Inhaler – It Won’t Always Be Like This

It Won’t Always Be Like This




The Dublin band’s debut album is generic, dull, and lacks an edge. But at least they manage to deliver a few catchy songs.

In an interview with Apple Music, Inhaler drummer Ryan McMahon said the title track from the Dublin band’s debut album can be interpreted in a variety of ways. According to him, some people look to the album’s title line, “It won’t always be like this,” as a relief, bearing in mind that everything will get better, or even fearful of the possibility that everything will get worse. “It’s doing what songs should do — have a different meaning for a different person, depending on whatever point they’re at in their life,” he said. However, although in the band members’ minds their debut album is something powerful and open to interpretation, in practice, It Won’t Always Be Like This sounds slow and boring and lacks personality. 

It’s relatively common when a certain aesthetic trend becomes popular, several bands emerge working their art on top of it. And this happened strongly in the last decade with an accelerated popularization of alternative genres because of streaming services. However, over time, these certain sounds end up running out and It Won’t Always Be Like This seems to be an unfortunate victim of this phenomenon. The record comes with alternative beats that mix with pop and rock, but despite not being something necessarily bad, it is tiring and lackluster. That’s because the album came out after bands like The 1975 and The Neighbourhood had squeezed that sound to the max. In this way, the album is tiring, dull, and without anything interesting, with tracks that last longer than they should and lyrics that often seem just loose and unfinished ideas.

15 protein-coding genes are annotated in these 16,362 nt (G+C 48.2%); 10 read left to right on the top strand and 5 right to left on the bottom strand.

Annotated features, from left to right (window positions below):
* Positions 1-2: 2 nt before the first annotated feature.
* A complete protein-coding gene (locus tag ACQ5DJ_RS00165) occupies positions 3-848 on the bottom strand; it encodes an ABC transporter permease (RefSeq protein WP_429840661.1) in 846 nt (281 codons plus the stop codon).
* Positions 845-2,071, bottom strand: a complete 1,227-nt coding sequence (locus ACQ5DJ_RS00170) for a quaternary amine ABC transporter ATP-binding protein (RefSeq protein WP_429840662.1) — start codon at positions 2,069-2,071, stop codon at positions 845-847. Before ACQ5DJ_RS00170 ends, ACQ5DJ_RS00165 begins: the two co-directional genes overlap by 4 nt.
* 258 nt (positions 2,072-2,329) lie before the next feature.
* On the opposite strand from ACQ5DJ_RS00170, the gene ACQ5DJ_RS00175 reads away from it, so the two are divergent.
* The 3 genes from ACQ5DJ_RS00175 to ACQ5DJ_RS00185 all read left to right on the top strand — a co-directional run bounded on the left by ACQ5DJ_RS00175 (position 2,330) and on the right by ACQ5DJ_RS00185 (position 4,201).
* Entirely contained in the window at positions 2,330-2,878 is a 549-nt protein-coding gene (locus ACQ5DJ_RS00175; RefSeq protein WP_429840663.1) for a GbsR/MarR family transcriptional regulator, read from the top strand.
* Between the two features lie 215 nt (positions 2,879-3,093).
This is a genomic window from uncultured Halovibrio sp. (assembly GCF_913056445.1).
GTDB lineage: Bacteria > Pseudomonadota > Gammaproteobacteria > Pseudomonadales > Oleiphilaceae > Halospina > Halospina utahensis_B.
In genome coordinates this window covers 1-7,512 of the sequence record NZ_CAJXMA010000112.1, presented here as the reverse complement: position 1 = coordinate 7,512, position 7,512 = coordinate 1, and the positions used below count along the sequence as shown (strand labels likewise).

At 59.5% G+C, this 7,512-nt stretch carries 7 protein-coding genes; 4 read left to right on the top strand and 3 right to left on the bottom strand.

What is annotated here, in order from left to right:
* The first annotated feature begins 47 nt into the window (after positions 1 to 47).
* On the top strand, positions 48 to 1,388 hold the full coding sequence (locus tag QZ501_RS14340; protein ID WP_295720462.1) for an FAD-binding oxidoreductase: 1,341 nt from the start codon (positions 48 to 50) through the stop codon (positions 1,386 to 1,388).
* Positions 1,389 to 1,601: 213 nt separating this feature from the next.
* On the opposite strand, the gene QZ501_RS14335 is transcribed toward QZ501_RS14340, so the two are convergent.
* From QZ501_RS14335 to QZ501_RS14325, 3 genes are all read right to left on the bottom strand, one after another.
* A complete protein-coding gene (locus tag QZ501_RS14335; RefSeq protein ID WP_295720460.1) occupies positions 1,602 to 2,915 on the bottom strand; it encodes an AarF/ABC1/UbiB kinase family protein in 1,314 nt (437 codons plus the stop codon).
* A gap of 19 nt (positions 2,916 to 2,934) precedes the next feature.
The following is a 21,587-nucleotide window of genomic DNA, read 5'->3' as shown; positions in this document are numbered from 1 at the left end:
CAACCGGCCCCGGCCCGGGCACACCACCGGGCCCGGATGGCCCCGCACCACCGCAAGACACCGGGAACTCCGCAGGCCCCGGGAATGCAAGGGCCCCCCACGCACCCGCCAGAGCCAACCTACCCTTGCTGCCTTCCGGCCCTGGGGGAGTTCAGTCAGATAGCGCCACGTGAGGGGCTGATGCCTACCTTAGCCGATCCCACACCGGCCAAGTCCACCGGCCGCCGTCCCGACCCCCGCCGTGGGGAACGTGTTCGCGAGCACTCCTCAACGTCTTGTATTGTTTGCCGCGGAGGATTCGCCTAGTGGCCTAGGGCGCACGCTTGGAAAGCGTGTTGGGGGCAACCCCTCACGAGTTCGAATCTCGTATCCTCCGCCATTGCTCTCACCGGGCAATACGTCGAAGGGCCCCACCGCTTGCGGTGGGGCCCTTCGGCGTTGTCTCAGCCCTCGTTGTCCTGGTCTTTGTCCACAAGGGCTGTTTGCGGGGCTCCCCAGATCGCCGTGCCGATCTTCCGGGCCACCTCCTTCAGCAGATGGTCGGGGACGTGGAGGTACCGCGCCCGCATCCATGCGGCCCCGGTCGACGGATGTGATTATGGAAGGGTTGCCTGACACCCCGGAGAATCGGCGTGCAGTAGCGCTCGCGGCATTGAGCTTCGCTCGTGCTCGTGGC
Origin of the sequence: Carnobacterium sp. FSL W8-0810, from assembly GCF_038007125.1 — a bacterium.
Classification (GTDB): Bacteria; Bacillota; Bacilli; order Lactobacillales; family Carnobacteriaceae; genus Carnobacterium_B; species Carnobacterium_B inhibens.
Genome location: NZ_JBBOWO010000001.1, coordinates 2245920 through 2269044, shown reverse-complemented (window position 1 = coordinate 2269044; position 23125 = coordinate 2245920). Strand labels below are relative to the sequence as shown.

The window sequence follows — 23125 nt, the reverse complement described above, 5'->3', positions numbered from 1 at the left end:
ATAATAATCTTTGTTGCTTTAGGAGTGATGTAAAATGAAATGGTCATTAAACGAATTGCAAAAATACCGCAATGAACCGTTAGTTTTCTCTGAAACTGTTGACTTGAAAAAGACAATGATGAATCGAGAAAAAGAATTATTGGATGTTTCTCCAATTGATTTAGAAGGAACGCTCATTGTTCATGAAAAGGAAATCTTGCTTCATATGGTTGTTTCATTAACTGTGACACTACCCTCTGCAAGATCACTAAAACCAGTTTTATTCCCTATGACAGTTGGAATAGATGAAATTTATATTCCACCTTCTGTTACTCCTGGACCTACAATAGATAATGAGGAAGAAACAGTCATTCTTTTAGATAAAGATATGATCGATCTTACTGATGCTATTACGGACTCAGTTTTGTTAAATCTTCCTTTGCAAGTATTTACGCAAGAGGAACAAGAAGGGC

Much of It Won’t Always Be Like This is just… mediocre. It’s that same sound we’ve heard for the last few years. While it’s not bad or poorly produced, so to speak, it’s something that doesn’t quite have a certain impact on you. The best example of this is perhaps “Slide Out the Window,” which sounds totally flat, indifferent, and unsalted. Meanwhile, “My Honest Face” presents a good premise but misses on cringe-worthy lines (“I could be Elvis on a Tuesday night/1, 2, 3, 4, 5, alright” and “Baby, I’ll take you to an honest place/Darling, I just can’t find my honest face, my honest face.”) and a very generic sound. Or, look at “Who’s Your Money On? (Plastic House),” which is the most experimental track on the record but has no business being more than six minutes long — they can’t keep you entertained for that long. 

Fortunately, there are even some good cuts here. The album’s opener features great vocals by Eli Hewson, which are worked as if they were being played out in a huge arena. “Cheer Up Baby,” the lead single from the album, features synth passages farther out of the curve and some really good, catchy lyrics written by the band for their fans. “All you do/cheer up baby/You’re not on your own,” he sings. Meanwhile, “When It Breaks” has a trend towards the 1980s, and “Totally” is the most pop song on the record, being a very catchy and memorable song, mainly because of the hook. And, in a way, the whole record is enjoyable, you just can’t find something very special or different about it. In other words, it’s the answer if you have too basic a taste and don’t want something that demands too much of you.

However, the saddest thing about the record is how you can feel that they have a certain ambition and are indeed one of the most promising bands for years to come, but they can’t develop that because they seem stuck to what is “right and safe.” Look at “A Night on the Floor,” where the band members reveal to have emerged from “all that kind of crazy psychedelic stuff,” but the most it can deliver is a few synth remixes and strings that manage to deliver only a few little bit more striking solos. “My King Will Be Kind,” on the other hand, tells the story from an incel’s perspective. The beginning of the lyrics is very good, but soon they seem to give up these verses that tell the story in detail and move into short, tight sentences. Or “Strange Time To Be Alive,” which could have been a great track, but remained just a painful draft. Finally, the final track, it’s just forgettable, I don’t have anything to say about it… I think. All I can say is that these kids have potential and can do great things. I just hope they will.

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